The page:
Guttershaman, “…of Jedi and jail”

2 May, 2010

So, like I was saying earlier – this Jedi walks into a Job Centre

Because it’s a British Job Centre and we’re the proud world leaders in intrusive CCTV surveillence, the staff ask our hero to lower his hood. (Of course he’s in hood and robe – Jedi, remember?) He politely refuses, on the grounds that doing so is against his deeply-held beliefs.

So they chuck him out. And he sends a letter of complaint.

A couple of weeks later, the Job Centre send him a formal apology for disrespecting his faith.

This delightful tale of modern manners is interesting to me for many reasons.

For one thing, it hit the news a couple of weeks before the finale of another case of alleged religious disrespect, one where the complainant didn’t get the result they wanted. In this case, it was a Christian woman, a nurse, who was asked not to have her crucifix-on-a-chain visible at work. She sued the hospital and lost.

The parallels are notable. For one thing, both complainants were making a fuss about a display of their faith which is not defined as either a right or requirement of their belief – the Bible has no “Thou Shalt Have Jesus On A Stick Swinging Around Thy Neck” commandment and the Star Wars films have many examples of Jedi doffing their hoods in a variety of public and private settings.

The major difference, the thing that really interests me, is that the believer in a completely fictional faith actually got more respect and better treatment than the one from the long-established, allegedly historically-based one. That’s a first, I think.

And it’s a game-changer.

What happens when belief systems which cheerfully admit they are based on fiction get the same recognition in society and law as the ones that claim they’re not?

So far, the established religions have a hard enough time admitting any other faith deserves the same recognition or rights they they have. The case of Patrick McCollum in the US offers a sad example of the situation as it stands. McCollum is a Pagan priest who wants to be a prison chaplain. So far, the California Department of Corrections and Rehabilitation is refusing him permission to do so. The reason they offer – which is supported by a Xtian protest org perfectly named The Wallbuilders – is that there are two tiers of religious belief under the US Constitution. The First Tier consists of the so-called Big Five faiths – Protestant, Catholic, Jewish, Muslim and Native American – who have all the rights and privileges. The second tier – everyone else – simply don’t.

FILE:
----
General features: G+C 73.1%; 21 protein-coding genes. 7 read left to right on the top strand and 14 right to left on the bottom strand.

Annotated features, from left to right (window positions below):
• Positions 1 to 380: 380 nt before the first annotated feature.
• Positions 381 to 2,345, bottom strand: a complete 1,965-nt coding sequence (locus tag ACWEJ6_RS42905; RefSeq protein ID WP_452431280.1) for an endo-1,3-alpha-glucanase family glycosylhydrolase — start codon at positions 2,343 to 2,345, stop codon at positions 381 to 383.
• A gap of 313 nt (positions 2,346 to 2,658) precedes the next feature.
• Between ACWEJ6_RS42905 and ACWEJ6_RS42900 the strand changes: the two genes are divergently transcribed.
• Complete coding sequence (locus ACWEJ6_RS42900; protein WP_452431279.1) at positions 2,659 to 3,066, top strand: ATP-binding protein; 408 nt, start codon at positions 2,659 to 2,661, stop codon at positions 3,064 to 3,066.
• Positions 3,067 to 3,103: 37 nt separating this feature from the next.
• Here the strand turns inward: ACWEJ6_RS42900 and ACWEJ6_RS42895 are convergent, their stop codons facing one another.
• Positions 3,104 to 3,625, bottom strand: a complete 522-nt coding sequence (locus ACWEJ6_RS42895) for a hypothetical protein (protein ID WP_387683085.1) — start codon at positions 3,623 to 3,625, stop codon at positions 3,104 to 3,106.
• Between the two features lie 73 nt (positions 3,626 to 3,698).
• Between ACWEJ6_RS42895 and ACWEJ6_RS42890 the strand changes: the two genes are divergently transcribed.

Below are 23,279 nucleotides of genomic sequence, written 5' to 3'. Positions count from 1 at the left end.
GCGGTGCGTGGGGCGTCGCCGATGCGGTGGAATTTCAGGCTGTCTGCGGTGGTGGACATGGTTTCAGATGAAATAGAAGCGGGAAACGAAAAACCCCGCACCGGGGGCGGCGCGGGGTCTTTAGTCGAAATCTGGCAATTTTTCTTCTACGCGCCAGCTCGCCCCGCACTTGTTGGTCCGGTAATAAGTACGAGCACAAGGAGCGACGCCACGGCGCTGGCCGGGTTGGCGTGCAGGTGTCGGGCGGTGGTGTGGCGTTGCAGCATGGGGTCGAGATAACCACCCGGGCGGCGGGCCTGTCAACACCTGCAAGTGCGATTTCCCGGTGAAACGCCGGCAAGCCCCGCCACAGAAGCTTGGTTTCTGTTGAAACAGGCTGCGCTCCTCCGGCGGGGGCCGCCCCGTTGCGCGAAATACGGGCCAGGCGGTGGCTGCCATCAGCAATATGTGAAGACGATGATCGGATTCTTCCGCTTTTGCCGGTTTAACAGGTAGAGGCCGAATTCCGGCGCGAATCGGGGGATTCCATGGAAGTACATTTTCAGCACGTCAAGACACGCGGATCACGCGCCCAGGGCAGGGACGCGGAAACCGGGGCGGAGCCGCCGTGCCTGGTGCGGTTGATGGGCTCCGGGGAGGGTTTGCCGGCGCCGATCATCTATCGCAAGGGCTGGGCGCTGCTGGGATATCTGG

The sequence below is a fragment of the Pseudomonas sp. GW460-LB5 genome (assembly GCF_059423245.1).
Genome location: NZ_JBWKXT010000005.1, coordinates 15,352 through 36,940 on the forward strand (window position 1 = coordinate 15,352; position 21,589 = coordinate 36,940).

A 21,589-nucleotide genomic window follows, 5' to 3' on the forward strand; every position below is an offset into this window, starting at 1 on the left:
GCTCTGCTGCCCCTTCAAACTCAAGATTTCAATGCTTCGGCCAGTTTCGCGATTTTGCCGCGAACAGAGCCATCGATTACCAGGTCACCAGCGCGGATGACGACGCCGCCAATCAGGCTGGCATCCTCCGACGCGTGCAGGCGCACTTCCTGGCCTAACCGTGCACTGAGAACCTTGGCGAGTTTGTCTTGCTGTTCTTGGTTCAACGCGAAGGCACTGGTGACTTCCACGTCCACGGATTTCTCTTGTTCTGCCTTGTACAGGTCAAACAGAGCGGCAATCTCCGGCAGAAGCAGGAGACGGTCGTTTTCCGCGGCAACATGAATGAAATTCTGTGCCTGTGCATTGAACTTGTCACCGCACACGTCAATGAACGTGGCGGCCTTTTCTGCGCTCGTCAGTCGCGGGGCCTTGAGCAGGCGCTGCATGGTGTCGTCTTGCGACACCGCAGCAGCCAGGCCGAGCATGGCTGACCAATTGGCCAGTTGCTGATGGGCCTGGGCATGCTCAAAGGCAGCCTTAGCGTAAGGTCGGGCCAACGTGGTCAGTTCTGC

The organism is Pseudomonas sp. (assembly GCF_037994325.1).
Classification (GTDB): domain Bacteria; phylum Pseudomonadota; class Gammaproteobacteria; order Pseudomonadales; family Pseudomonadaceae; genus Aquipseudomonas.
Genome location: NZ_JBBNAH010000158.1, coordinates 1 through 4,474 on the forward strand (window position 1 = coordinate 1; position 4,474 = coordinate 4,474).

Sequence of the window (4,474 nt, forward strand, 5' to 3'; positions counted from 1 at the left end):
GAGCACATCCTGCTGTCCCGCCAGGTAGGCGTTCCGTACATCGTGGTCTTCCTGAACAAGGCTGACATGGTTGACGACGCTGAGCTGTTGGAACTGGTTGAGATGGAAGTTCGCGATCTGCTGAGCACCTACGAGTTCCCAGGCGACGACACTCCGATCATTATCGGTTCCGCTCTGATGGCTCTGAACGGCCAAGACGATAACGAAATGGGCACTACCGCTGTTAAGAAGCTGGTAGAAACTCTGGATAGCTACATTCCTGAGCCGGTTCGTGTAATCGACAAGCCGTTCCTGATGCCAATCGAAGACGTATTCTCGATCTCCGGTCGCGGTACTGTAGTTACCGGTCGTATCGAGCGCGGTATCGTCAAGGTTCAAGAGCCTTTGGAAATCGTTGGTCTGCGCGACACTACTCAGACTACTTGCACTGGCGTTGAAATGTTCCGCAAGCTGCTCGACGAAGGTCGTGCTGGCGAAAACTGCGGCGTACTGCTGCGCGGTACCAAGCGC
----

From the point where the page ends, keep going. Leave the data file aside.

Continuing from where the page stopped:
Needless to say there’s a lot of pressure from pagan groups, and people who seem to have actually read the Constitution, against this opinion. The case is, to date, unresolved.

But now we have this precedent, that Jedi-boy has all the rights and privileges of any other believer.

I use that word ‘privilege’ carefully. Its original meaning, ‘private law’, seems more than a little significant under the circumstances. One rule for the First Tier… and there’s nothing so galling to the privileged as being made to share with the rest of the group.

There is of course one New Religious Movement that’s managed to secure itself all manner of rights and privileges – the Church of Scientology. Suffice it to say that recognition of your faith’s status is fairly easily enhanced by having access to lots of expensive lawyers. (Though it doesn’t seem to have helped them any in their home state of California, as noted above. Maybe there are some things money can’t just buy?)

(Interesting to compare this to the UK situation. As I understand it, members of any faith, including pagan, can be prison chaplains in Britain. I don’t know if anyone’s tried to be a Jedi chaplain yet, but I do know that all of the 139 prisons in England and Wales and many of the 16 prisons in Scotland have the equivalent of their own Scientology chaplains and spiritual services… and there are precisely three Scientologist prisoners in the whole system.)

So – how does society decide which beliefs should be respected? Who decides? On what basis? Who gets to choose what is called real?

Obviously, the belief systems which hold the current monopoly of privileged status aren’t going to give up their exclusive specialness without a fight – which, judging from previous displays of their intentions towards anyone disagreeing with their beliefs, will involve everything from whiny protests to inciting murder. So there’s that to look forward to.

Meanwhile, my position is this: